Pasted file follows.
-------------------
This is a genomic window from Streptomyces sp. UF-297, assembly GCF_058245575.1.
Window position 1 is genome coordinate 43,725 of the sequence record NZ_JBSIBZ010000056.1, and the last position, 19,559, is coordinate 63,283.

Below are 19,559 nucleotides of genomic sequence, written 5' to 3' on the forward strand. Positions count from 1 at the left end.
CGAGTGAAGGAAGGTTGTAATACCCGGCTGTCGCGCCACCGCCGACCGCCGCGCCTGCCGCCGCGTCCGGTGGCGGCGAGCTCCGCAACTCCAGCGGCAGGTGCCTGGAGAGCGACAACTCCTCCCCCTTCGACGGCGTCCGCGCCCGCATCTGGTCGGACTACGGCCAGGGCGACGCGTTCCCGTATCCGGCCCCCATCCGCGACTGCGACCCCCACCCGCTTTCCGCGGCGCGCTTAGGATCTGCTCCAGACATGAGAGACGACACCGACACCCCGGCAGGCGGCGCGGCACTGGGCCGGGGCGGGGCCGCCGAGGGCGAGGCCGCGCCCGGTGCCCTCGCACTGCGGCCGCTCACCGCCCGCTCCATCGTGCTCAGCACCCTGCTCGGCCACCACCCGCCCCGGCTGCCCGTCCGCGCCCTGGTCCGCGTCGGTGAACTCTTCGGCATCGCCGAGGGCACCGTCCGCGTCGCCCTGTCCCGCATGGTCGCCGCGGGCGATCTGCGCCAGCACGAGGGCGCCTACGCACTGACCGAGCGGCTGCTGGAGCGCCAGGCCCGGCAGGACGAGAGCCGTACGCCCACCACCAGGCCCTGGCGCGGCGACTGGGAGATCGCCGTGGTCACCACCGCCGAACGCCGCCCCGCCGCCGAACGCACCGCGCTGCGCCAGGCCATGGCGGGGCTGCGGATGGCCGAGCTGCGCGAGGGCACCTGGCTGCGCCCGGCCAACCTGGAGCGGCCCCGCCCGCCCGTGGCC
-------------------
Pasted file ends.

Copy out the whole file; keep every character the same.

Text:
This is a genomic window from Streptomyces sp. UF-297, assembly GCF_058245575.1.
Window position 1 is genome coordinate 43,725 of the sequence record NZ_JBSIBZ010000056.1, and the last position, 19,559, is coordinate 63,283.

Below are 19,559 nucleotides of genomic sequence, written 5' to 3' on the forward strand. Positions count from 1 at the left end.
CGAGTGAAGGAAGGTTGTAATACCCGGCTGTCGCGCCACCGCCGACCGCCGCGCCTGCCGCCGCGTCCGGTGGCGGCGAGCTCCGCAACTCCAGCGGCAGGTGCCTGGAGAGCGACAACTCCTCCCCCTTCGACGGCGTCCGCGCCCGCATCTGGTCGGACTACGGCCAGGGCGACGCGTTCCCGTATCCGGCCCCCATCCGCGACTGCGACCCCCACCCGCTTTCCGCGGCGCGCTTAGGATCTGCTCCAGACATGAGAGACGACACCGACACCCCGGCAGGCGGCGCGGCACTGGGCCGGGGCGGGGCCGCCGAGGGCGAGGCCGCGCCCGGTGCCCTCGCACTGCGGCCGCTCACCGCCCGCTCCATCGTGCTCAGCACCCTGCTCGGCCACCACCCGCCCCGGCTGCCCGTCCGCGCCCTGGTCCGCGTCGGTGAACTCTTCGGCATCGCCGAGGGCACCGTCCGCGTCGCCCTGTCCCGCATGGTCGCCGCGGGCGATCTGCGCCAGCACGAGGGCGCCTACGCACTGACCGAGCGGCTGCTGGAGCGCCAGGCCCGGCAGGACGAGAGCCGTACGCCCACCACCAGGCCCTGGCGCGGCGACTGGGAGATCGCCGTGGTCACCACCGCCGAACGCCGCCCCGCCGCCGAACGCACCGCGCTGCGCCAGGCCATGGCGGGGCTGCGGATGGCCGAGCTGCGCGAGGGCACCTGGCTGCGCCCGGCCAACCTGGAGCGGCCCCGCCCGCCCGTGGCC